Of special interest to me is Episode 7, which deals with the Asian epic Journey to the West (also known as the Monkey King Epic), and which has my friend Diane Wolkstein as one of the guest experts.

Here is the episode description provided by the Annenberg people:

"The powerful and mischievous Stone Monkey King brings chaos to heaven and earth. Freed from a mountain prison in order to guard a Chinese monk on his journey to retrieve the Buddhist scriptures from India, Monkey seeks his own spiritual transformation. Modern performance, contemporary art, and Buddhist philosophers provide a rich context to the ancient tale. Featured cast members include playwright David Henry Huang, storyteller Dianne [sic] Wolkstein, and translator Professor Anthony Yu."

I wish I could embed Episode 7 directly, but Annenberg clearly doesn't "get" YouTube or Vimeo (unlike those of us who actually do, and with good reason), so you will have to:

1) go to the Annenberg site linked above,

2) scroll down the episode list until you reach Episode 7 ("Journey to the West"),

3) find the "VOD" (video on demand) icon and click on it, and

4) make sure you allow pop–up windows for the Annenberg site (Firefox may be set to block them, so you will have to un–block them and refresh the page so that the window opens and the video loads).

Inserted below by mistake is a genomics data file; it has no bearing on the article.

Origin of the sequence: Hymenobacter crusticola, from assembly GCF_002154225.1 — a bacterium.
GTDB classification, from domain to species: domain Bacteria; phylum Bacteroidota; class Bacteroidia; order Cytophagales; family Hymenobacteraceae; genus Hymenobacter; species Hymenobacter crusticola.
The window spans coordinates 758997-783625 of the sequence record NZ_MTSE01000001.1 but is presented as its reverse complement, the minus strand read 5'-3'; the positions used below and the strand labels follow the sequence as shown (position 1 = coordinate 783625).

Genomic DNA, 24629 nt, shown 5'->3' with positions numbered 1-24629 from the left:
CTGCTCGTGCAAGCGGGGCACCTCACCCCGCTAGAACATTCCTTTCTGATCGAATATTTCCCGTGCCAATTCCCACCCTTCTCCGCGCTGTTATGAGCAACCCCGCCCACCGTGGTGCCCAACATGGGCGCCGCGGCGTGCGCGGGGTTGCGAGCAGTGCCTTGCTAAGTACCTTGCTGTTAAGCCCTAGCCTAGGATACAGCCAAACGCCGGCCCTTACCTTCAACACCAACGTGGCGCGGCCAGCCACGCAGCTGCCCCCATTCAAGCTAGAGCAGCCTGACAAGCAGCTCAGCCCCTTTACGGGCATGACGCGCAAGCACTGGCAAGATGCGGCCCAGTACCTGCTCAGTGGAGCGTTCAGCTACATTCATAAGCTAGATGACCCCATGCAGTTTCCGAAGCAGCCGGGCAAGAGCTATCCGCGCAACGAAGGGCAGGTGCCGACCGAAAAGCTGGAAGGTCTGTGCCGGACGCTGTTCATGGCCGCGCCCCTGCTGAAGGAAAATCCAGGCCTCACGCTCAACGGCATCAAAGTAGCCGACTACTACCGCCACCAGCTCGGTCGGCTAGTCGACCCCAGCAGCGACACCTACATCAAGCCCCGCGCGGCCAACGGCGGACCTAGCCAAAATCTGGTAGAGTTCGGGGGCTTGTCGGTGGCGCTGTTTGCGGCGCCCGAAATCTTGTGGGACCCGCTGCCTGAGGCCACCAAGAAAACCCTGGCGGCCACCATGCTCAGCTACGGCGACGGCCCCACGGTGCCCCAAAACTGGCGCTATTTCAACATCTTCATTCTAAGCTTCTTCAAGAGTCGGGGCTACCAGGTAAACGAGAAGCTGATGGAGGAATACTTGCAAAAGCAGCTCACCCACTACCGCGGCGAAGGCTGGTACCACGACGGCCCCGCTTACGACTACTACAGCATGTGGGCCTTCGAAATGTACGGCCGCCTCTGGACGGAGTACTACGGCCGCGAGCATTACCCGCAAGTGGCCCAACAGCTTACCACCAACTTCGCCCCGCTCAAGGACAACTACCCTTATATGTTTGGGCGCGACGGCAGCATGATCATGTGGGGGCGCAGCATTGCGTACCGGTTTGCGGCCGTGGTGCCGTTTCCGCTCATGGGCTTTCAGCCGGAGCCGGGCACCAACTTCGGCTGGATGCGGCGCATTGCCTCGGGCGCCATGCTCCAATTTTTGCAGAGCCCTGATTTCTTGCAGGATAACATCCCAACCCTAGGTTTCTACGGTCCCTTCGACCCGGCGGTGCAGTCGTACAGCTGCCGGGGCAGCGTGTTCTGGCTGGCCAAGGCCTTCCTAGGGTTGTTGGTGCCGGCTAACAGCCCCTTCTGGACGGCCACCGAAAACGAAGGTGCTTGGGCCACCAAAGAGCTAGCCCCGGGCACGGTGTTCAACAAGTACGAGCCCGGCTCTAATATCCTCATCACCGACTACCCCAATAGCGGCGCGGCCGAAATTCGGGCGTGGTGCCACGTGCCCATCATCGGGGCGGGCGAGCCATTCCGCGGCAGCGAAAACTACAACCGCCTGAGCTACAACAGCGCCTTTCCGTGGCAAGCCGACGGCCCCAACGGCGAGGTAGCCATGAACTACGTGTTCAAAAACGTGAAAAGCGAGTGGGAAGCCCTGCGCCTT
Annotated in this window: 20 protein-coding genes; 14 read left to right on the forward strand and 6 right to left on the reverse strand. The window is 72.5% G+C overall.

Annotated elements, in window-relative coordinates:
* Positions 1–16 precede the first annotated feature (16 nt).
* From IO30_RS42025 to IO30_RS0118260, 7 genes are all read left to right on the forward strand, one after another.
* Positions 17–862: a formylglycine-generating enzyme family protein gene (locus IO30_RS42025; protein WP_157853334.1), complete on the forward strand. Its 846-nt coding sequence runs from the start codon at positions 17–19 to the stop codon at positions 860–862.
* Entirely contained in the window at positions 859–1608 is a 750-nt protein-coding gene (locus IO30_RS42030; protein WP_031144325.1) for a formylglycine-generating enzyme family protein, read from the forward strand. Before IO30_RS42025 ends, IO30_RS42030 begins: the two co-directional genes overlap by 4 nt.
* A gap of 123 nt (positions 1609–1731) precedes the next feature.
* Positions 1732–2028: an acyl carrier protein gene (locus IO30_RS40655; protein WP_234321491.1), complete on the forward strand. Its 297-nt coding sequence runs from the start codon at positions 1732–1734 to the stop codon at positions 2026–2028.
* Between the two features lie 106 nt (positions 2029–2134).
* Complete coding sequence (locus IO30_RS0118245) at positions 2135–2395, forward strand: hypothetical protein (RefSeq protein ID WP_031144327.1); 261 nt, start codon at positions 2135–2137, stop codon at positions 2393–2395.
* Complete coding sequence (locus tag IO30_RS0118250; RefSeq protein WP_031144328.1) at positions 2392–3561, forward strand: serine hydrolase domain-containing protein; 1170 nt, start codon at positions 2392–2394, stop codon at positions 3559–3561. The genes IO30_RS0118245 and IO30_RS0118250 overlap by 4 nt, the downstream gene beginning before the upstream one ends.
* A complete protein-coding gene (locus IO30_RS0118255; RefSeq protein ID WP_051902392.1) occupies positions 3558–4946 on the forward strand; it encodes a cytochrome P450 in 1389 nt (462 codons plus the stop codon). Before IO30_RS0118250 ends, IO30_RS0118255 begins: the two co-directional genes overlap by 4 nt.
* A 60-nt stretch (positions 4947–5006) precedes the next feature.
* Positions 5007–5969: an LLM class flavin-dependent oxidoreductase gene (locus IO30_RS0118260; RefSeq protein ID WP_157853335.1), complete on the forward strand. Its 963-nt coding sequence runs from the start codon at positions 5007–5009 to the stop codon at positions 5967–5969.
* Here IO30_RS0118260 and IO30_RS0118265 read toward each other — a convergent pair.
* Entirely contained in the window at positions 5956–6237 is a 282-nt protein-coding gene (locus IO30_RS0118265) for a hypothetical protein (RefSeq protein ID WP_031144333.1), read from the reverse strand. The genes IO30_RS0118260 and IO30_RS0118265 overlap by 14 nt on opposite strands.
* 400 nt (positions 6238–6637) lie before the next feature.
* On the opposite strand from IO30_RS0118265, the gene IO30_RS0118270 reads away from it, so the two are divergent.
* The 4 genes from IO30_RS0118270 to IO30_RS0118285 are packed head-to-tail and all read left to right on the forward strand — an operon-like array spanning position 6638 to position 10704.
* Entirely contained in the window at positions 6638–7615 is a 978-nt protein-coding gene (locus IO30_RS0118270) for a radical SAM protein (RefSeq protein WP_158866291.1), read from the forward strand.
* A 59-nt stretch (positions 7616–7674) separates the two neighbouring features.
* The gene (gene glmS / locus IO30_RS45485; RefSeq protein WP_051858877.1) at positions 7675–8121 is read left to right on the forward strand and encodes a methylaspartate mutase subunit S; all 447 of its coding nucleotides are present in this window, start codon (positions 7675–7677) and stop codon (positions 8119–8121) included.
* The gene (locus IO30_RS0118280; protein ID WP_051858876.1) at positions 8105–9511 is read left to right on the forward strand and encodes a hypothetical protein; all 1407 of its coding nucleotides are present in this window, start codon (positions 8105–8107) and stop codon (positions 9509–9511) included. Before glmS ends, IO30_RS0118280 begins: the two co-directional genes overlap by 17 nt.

Look at it this way: you won't have to petition your local PBS station to air the series, let alone in prime time.

I'll say more after I've had a chance to view the episode.

October 9, 2010

DVD Review: Beware Dogs and moments captured

Beware Dogs (2008)
Directed by Spandan Banerjee
FilmKaravan/Overdose DVD, NTSC all region
CFBC rating: V/U


©2008 Overdose Films Pvt. Ltd.

When I began the Just One Story… series, my intent was clearly to document live storytelling as it happens. I had no intent to do a "polished" or "stylized" series of videos — all I wanted was to capture a series of moments when art is created, however "small" it might seem to the larger world.

The Had I been aware of it sooner, I could have taken my inspiration from Spandan Banerjee's delightful forty–five minute featurette Beware Dogs, made in 2007 at an aging mansion in the Karol Bagh section of Delhi, India — a space that has served as the "workshop" for the musical group known as Indian Ocean.

Thankfully, FilmKaravan obtained the North American rights to Mr. Banerjee's little film and released it recently on a limited–run DVD. And, with some stylistic differences aside, it seems like we're both interested in capturing "moments."

Mr. Banerjee and his camera team got the green light to visit with and record the band — Susmit Sen, Rahul Ram, Amit Kilam, and the late Asheem Chakravarty — as they were working on music that would be used by Arindam Mitra for his film Shoonya. At the time, the band had very little to work with — no footage or script, just vague ideas supplied by the producers. The title itself means "nothingness," and as Mr. Chakravarty observes, how do you work with that as a cue?

Despite this limitation — or, perhaps, because of it — we witness the four musicians gradually piecing together the words and music to the song that they hope will satisfy Mr. Mitra and his team as their own movie gets made.